What connects wealthy immigrants to Israel, Benjamin Netanyahu and Arnon Milchan, (Israeli operative and producer of 145 movies including 12 Years a Slave and Pretty Woman)? They are all supporters of an Israeli tax exemption that is designed to encourage Jewish billionaires to move to Israel.
Bibi and Arnon, the buddies
Since 1950, Israel’s Law of Return has offered automatic citizenship to anyone with one Jewish grandparent who resides in Israel for 90 days. Despite some tensions, immigration has overall been profitable for Israel. Ostensively to encourage immigration, during the 2008 global financial slowdown, Israel enacted Amendment 168 to its tax code exempting from both tax and reporting all foreign source income (income earned outside of Israel) of new or returning residents. By so exempting newcomers, Israel made itself into a tax haven.
Amendment 168 was called the Milchan Law in honor of the man who lobbied for the amendment and, in 2009, the Tablet announced that the “fertilizer company scion-turned-movie mogul Arnon Milchan is taking advantage of the generous benefits and moving back to Israel.”
In response to the law, in 2009-2010 many an expatriate Israeli billionaire decided to return to his homeland and in 2018 Russian Jewish billionaire Roman Abramovich became an Israeli citizen and instantly became the country's wealthiest citizen with a net worth, according to Forbes, of $11.5 billion.
The provision may be a factor in the outsized number of millionaire immigrants to Israel In 2015 over 4000 millionaires moved to Israel, more than 10% of that year’s 31,013 immigrants. In fact, Israel was fourth in millionaire inflow — after Australia, the United States and Canada, in that order.
Haaretz called for a repeal to the exemption noting that it provides a “clear benefit to the billionaires who save on taxes for 10 years… [and] enjoy the fog of not having to report for 10 years – a fog that gives them time to conceal their assets and profits.” This benefit is paid for “by the citizens of countries where billionaires no longer have to pay taxes, and the citizens of Israel, who don’t benefit from a tax on the billionaires’ income.”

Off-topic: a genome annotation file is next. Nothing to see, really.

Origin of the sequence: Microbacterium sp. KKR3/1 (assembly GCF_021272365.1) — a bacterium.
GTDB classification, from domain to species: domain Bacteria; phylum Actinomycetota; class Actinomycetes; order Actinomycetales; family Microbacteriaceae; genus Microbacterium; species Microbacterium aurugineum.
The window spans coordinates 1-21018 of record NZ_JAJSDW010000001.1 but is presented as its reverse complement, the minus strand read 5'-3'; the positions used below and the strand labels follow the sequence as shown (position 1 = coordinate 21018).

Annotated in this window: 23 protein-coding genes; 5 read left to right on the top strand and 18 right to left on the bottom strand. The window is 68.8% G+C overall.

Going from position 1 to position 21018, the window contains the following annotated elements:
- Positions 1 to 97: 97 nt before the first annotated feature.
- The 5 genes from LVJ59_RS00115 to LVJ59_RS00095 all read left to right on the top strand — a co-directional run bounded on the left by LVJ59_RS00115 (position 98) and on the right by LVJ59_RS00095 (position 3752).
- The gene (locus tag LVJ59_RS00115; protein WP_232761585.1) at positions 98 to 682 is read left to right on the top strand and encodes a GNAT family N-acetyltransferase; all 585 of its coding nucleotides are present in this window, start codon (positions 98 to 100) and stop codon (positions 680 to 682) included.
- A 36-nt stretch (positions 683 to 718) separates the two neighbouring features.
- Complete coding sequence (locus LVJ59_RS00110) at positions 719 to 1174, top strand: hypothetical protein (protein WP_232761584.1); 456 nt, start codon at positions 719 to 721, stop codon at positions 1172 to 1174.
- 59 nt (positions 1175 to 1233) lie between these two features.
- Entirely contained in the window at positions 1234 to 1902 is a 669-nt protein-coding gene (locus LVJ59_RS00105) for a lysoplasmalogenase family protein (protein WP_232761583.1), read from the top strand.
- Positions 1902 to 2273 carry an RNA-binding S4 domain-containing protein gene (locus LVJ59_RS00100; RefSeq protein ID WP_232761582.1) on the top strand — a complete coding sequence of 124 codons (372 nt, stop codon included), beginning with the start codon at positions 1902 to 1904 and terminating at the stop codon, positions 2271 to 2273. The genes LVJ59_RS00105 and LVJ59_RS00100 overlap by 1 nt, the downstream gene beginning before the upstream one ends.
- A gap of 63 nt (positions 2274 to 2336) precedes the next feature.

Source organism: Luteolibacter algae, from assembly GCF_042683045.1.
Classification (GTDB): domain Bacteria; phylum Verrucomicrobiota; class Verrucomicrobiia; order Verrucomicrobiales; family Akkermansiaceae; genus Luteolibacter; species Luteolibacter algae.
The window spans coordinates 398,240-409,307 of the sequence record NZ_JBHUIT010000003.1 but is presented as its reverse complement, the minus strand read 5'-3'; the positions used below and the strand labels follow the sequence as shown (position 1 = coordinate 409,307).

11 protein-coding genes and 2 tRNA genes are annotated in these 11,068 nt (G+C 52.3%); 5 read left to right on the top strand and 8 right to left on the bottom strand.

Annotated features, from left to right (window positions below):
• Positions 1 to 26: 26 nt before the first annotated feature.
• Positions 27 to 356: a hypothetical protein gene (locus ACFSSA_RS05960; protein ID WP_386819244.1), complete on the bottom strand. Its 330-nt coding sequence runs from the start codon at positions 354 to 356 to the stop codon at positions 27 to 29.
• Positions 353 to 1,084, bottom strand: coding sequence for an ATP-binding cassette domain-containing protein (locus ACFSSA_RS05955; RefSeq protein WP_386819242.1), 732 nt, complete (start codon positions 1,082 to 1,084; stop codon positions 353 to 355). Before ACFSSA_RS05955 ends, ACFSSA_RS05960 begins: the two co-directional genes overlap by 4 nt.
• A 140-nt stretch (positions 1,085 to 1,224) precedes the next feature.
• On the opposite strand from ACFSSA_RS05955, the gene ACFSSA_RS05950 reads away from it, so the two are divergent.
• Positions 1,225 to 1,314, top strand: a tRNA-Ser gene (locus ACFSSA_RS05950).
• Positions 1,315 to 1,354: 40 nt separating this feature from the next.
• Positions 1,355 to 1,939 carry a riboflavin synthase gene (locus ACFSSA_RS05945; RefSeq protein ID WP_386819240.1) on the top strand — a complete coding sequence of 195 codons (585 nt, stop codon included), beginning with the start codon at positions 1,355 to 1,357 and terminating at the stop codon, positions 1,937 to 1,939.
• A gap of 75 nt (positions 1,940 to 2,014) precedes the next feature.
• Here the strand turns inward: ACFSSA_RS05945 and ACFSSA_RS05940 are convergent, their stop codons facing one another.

Israel's Tax Authority Director, General Moshe Asher, said Milchan’s law made Israel into one of the world’s “most generous tax havens." Asher defined a tax haven as a place that a) one doesn’t pay taxes and b) there is an exemption from reporting one’s income. And, Asher pointed out: “In Israel we have something extra. We have an expansive network of tax treaties with developed countries that a typical offshore tax haven does not have. [This means that the immigrant] would pay no taxes abroad because of the tax treaty with Israel, and no taxes in Israel because of the law here.”
Israel’s state comptroller worried that the Amendment gave immigrants an incentive to launder money or to use money that was laundered abroad, “activities which may encourage crime and damage the integrity of Israeli society and the economy.” In 2014, an audit of 600 bank accounts belonging to recent immigrants found one hundred accounts to have irregular activity that caused the bank to flag them for suspected money laundering.
The reporting exemption also prevents Israel from honoring its 2013 commitment to follow OECD rules and share tax information with other countries. But each year since 2014, a provision canceling the reporting exemption has been included in legislation and each year it has been removed before the legislation was even voted on.
Despite these issues, Netanyahu attempted to increase the exemption period to 20 years in a move that would have helped Milchan but was rejected by the Finance Ministry. The Attorney General has accused Netanyahu of seeking the extension on Milchan’s behalf.
Milchan's biography is novelistic. While running businesses in dozens of countries and producing hit Hollywood movies, Milchan secretly worked for Israel’s intelligence service, acquiring technology and weapons. His efforts included helping Israel develop its nuclear weapons by sourcing uranium from South Africa.
Netanyahu and Milchan’s difficulties began in 2013, when Milchan gave an interview to the Israeli news program Uvda. In the interview Milchan detailed his secret spy work. His revelations led the U.S. to deny Milchan an extension of his ten-year residence visa, jeopardizing his Hollywood career. Netanyahu intervened on Milchan’s behalf with U.S. Secretary of State John Kerry and Milchan was granted an extension.
Then, also in 2013, Milchan began expressing his gratitude by providing luxuries and cash that Netanyahu claims were just gifts from a friend. Under repeated questioning by Israel’s Attorney General Mandelblit, Milchan admitted that what Netanyahu and his wife received were not 'gifts between friends' but rather responses to demands made by the Netanyahus.
Mandelblit has announced that after Israel’s election he intends to charge Netanyahu with taking bribes to gain influence and political favors. (The charges resulting from his relationship with Milchan are not the only charges.) Borrowing a page from his friend Donald Trump, Netanyahu has dismissed the investigation as a political witch hunt. In another echo of Trump, polls show it wouldn’t cost Likud any seats in the Knesset if he were to face charges.